One of the last times Hannah Graham was seen, it was early Saturday, Sept. 13, and a camera outside a gas station in Charlottesville, Virginia, briefly filmed her walking, then running. A few minutes before, Graham, a second-year student at the University of Virginia, was seen talking to a man outside McGrady’s Pub, a bar not far from campus; shortly after 1 a.m., she sent a text message to a friend: she was lost. Then, the eighteen-year-old vanished.
In the days after, Graham's disappearance has rattled the small Virginia community, leaving residents, friends and family to wonder — What happened to Hannah? Here’s what we know so far.
Who is Hannah Graham?
Graham went to high school in Northern Virginia, at West Potomac. Relatives and people who knew Graham described her as a resilient and responsible young woman — a thoughtful student who liked to ski, loved Starburst candy and played the alto saxophone. Graham “was very diligent with everything she did, and always did everything exactly by the book,” as Stephen Rice, a band director at West Potomac, put it in an interview with NBC Washington. “Hannah is not the kind of kid that would just go on a road trip and disappear.”
Graham is 5-foot-11; she has blue eyes, light brown hair and freckles, and on Saturday night, she was wearing black pants and a crop top. Before disappearing, she had attended an off-campus party.
Who is the person of interest?
At a news conference on Sunday, Charlottesville Police Chief Timothy Longo said that he believed Jesse Matthew, 32, was the last person Graham “was seen with before she vanished off the face of the earth.” Matthew is believed to appear in surveillance video walking with Graham; police searched his car and apartment and are awaiting forensic results. Matthew has not been charged in Graham’s disappearance, and on Saturday, he arrived at Charlottesville police headquarters, asked for a lawyer, and then left without speaking to police. A warrant was later issued for his arrest on charges of reckless driving.
At the news conference, Longo pleaded for Matthew’s cooperation. “I hope and pray that we might have an opportunity to talk to Jesse Matthew again,” Longo said. “We want to talk to him about his interaction with a sweet young girl that we can’t find.”
How has the community responded?
Graham is one of five girls to go missing in the Charlottesville area in the last five years, and for some, her disappearance has been a "debilitating" process, as Gil Harrington, whose daughter, Morgan, was among them, put it. Morgan was later found dead. Amanda St.Clair created a Facebook page this week for Graham. "There's a problem here," St.Clair told NBC News. "They just disappeared into thin air."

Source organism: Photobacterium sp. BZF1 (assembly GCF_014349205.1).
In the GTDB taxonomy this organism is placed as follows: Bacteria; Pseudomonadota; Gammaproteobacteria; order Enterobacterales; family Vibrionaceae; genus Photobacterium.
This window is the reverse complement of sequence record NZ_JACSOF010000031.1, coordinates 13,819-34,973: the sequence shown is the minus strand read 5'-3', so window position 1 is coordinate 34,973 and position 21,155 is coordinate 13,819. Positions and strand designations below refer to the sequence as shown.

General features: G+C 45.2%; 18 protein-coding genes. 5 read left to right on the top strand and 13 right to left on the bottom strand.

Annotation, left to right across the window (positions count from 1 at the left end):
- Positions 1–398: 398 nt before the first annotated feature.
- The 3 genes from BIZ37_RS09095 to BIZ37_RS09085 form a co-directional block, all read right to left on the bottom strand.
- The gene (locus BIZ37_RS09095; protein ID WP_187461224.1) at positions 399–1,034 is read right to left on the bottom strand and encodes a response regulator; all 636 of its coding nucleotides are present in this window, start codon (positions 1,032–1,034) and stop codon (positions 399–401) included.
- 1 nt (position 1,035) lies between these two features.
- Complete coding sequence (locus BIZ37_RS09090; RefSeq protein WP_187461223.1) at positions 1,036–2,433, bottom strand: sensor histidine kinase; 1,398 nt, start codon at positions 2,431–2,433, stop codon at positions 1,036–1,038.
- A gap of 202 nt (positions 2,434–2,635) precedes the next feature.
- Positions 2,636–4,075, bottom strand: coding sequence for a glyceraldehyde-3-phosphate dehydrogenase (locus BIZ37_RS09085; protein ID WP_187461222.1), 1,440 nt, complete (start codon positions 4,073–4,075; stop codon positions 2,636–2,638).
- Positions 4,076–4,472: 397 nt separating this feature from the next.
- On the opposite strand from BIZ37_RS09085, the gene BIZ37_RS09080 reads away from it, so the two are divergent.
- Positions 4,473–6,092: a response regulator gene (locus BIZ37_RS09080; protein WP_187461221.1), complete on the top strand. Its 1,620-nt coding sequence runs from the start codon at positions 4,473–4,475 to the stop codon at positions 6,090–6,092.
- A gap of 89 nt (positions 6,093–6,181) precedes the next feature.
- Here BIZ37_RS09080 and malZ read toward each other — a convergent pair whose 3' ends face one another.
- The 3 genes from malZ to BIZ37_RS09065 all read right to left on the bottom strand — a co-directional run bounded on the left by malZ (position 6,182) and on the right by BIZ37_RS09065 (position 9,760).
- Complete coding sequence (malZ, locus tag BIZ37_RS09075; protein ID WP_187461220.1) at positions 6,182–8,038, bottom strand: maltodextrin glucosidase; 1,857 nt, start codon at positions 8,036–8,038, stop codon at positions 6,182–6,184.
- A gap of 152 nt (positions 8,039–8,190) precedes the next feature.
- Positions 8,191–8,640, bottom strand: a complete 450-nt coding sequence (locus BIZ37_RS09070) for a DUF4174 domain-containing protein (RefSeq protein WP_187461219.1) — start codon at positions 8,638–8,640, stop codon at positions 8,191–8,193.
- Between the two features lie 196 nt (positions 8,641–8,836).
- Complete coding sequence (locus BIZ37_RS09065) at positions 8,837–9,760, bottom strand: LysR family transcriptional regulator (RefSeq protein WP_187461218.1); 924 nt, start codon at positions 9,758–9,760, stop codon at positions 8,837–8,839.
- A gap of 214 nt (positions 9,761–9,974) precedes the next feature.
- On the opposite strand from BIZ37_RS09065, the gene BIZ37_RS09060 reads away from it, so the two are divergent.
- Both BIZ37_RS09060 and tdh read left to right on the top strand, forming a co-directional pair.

On Thursday, an estimated 2,000 people gathered at a candlelight vigil at the university. Some brought mementos — a pair of skis, an alto saxophone — others wished her safe return.
University president Teresa A. Sullivan released a statement Sunday saying the school is helping authorities in the search for Graham. "We are cooperating fully with law enforcement authorities as they continue their investigation. If you have any information that might be helpful, no matter how inconsequential it might seem to you, please call the dedicated tip line at 434-295-3851."
"This investigation has been aggressive and will continue to be aggressive," police chief Tim Longo said at a press conference Wednesday, and over the weekend, more than 1,000 people turned out to search for Graham; so many volunteers arrived at John Paul Jones Arena on Friday that they needed to be arranged in groups and assigned different start times. Though it covered 85 percent of the city, Graham was not found. Still, the search coordinator, Mark Eggeman, said Sunday that the effort “generated more leads,” and that in the days ahead it would become more narrowly focused.
At a Sunday news conference, Graham’s father, John Graham, thanked the volunteers for their “marvelous support,” but he pleaded for more help. “Who saw Hannah?” he said. “Somebody knows what happened to Hannah.”